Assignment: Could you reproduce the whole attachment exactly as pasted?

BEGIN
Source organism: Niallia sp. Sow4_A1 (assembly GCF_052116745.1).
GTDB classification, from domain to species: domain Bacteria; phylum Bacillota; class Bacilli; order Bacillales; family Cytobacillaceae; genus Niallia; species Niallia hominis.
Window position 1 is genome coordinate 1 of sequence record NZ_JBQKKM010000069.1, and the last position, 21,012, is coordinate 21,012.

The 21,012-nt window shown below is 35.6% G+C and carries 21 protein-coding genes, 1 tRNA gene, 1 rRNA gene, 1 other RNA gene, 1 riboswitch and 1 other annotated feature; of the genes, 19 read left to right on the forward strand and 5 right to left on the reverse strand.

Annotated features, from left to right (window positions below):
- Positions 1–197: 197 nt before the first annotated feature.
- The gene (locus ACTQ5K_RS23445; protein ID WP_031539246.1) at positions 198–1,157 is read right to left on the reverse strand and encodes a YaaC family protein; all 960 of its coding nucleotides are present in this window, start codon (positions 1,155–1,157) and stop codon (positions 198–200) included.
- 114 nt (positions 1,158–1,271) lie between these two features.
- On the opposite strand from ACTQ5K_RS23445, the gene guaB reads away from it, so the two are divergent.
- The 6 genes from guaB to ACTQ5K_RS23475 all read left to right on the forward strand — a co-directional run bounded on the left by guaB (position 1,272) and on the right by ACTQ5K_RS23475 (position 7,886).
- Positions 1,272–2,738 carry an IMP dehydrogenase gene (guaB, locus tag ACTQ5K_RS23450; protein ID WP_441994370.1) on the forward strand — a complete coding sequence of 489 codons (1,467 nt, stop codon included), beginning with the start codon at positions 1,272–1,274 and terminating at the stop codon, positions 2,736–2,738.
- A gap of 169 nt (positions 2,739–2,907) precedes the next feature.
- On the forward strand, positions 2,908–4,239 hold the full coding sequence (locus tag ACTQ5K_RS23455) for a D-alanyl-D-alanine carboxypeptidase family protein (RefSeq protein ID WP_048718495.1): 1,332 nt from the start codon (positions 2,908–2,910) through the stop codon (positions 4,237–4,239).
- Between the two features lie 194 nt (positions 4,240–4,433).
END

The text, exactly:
Source organism: Niallia sp. Sow4_A1 (assembly GCF_052116745.1).
GTDB classification, from domain to species: domain Bacteria; phylum Bacillota; class Bacilli; order Bacillales; family Cytobacillaceae; genus Niallia; species Niallia hominis.
Window position 1 is genome coordinate 1 of sequence record NZ_JBQKKM010000069.1, and the last position, 21,012, is coordinate 21,012.

The 21,012-nt window shown below is 35.6% G+C and carries 21 protein-coding genes, 1 tRNA gene, 1 rRNA gene, 1 other RNA gene, 1 riboswitch and 1 other annotated feature; of the genes, 19 read left to right on the forward strand and 5 right to left on the reverse strand.

Annotated features, from left to right (window positions below):
- Positions 1–197: 197 nt before the first annotated feature.
- The gene (locus ACTQ5K_RS23445; protein ID WP_031539246.1) at positions 198–1,157 is read right to left on the reverse strand and encodes a YaaC family protein; all 960 of its coding nucleotides are present in this window, start codon (positions 1,155–1,157) and stop codon (positions 198–200) included.
- 114 nt (positions 1,158–1,271) lie between these two features.
- On the opposite strand from ACTQ5K_RS23445, the gene guaB reads away from it, so the two are divergent.
- The 6 genes from guaB to ACTQ5K_RS23475 all read left to right on the forward strand — a co-directional run bounded on the left by guaB (position 1,272) and on the right by ACTQ5K_RS23475 (position 7,886).
- Positions 1,272–2,738 carry an IMP dehydrogenase gene (guaB, locus tag ACTQ5K_RS23450; protein ID WP_441994370.1) on the forward strand — a complete coding sequence of 489 codons (1,467 nt, stop codon included), beginning with the start codon at positions 1,272–1,274 and terminating at the stop codon, positions 2,736–2,738.
- A gap of 169 nt (positions 2,739–2,907) precedes the next feature.
- On the forward strand, positions 2,908–4,239 hold the full coding sequence (locus tag ACTQ5K_RS23455) for a D-alanyl-D-alanine carboxypeptidase family protein (RefSeq protein ID WP_048718495.1): 1,332 nt from the start codon (positions 2,908–2,910) through the stop codon (positions 4,237–4,239).
- Between the two features lie 194 nt (positions 4,240–4,433).